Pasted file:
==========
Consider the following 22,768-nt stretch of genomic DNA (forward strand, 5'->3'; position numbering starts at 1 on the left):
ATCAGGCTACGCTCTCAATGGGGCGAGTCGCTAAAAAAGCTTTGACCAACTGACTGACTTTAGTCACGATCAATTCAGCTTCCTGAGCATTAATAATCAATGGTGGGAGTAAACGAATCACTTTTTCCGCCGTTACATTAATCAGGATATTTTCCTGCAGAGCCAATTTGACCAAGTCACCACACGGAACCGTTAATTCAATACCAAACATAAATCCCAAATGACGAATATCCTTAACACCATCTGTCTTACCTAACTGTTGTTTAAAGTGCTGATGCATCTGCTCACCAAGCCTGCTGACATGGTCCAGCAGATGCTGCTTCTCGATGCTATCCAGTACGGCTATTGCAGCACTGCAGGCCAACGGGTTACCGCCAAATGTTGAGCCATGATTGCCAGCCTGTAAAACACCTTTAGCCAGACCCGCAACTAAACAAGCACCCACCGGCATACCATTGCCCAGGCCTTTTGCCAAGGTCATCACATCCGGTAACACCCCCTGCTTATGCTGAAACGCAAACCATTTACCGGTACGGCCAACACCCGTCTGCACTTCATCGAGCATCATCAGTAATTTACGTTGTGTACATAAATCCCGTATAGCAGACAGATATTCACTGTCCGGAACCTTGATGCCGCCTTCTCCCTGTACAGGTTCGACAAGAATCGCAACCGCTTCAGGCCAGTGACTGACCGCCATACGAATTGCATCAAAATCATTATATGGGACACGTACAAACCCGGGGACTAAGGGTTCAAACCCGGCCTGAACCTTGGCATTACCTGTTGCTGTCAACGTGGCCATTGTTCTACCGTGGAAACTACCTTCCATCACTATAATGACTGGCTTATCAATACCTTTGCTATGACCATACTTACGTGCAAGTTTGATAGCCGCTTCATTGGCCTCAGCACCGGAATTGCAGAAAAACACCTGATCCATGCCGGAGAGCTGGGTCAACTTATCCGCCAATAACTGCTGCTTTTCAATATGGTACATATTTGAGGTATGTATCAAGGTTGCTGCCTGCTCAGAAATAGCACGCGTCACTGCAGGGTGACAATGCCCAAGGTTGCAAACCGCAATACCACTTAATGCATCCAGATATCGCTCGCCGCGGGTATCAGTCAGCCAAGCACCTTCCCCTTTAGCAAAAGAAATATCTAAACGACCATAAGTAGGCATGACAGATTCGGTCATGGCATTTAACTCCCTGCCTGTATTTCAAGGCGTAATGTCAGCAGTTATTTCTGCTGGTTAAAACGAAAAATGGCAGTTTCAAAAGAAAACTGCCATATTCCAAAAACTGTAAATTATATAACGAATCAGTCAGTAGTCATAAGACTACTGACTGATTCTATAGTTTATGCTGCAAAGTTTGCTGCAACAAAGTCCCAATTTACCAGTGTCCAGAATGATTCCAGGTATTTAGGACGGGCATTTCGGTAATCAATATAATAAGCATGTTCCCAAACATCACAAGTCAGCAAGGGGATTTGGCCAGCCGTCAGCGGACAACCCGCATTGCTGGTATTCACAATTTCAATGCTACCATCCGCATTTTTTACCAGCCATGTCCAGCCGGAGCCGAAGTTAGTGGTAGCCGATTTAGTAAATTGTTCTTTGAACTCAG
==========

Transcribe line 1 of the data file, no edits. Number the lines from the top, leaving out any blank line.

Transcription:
Consider the following 22,768-nt stretch of genomic DNA (forward strand, 5'->3'; position numbering starts at 1 on the left):